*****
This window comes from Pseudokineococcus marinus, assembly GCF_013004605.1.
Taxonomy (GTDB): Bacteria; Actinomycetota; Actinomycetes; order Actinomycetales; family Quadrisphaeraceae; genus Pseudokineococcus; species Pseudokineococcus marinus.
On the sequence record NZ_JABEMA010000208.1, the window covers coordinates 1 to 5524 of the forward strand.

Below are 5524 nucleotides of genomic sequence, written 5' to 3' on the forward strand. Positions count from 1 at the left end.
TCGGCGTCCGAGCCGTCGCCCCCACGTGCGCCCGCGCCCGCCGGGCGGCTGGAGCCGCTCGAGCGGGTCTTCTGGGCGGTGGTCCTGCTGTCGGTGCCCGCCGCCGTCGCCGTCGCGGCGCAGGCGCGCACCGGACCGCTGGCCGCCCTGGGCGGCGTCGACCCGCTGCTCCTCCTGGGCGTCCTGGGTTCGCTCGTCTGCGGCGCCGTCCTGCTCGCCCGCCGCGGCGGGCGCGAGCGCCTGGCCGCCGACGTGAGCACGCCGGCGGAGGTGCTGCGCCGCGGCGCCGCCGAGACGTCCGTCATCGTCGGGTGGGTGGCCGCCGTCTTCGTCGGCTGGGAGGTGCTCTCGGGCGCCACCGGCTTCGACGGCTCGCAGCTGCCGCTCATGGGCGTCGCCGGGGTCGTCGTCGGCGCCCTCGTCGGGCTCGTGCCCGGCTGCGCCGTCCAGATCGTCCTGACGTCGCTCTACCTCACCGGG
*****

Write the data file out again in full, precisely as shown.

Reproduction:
This window comes from Pseudokineococcus marinus, assembly GCF_013004605.1.
Taxonomy (GTDB): Bacteria; Actinomycetota; Actinomycetes; order Actinomycetales; family Quadrisphaeraceae; genus Pseudokineococcus; species Pseudokineococcus marinus.
On the sequence record NZ_JABEMA010000208.1, the window covers coordinates 1 to 5524 of the forward strand.

Below are 5524 nucleotides of genomic sequence, written 5' to 3' on the forward strand. Positions count from 1 at the left end.
TCGGCGTCCGAGCCGTCGCCCCCACGTGCGCCCGCGCCCGCCGGGCGGCTGGAGCCGCTCGAGCGGGTCTTCTGGGCGGTGGTCCTGCTGTCGGTGCCCGCCGCCGTCGCCGTCGCGGCGCAGGCGCGCACCGGACCGCTGGCCGCCCTGGGCGGCGTCGACCCGCTGCTCCTCCTGGGCGTCCTGGGTTCGCTCGTCTGCGGCGCCGTCCTGCTCGCCCGCCGCGGCGGGCGCGAGCGCCTGGCCGCCGACGTGAGCACGCCGGCGGAGGTGCTGCGCCGCGGCGCCGCCGAGACGTCCGTCATCGTCGGGTGGGTGGCCGCCGTCTTCGTCGGCTGGGAGGTGCTCTCGGGCGCCACCGGCTTCGACGGCTCGCAGCTGCCGCTCATGGGCGTCGCCGGGGTCGTCGTCGGCGCCCTCGTCGGGCTCGTGCCCGGCTGCGCCGTCCAGATCGTCCTGACGTCGCTCTACCTCACCGGG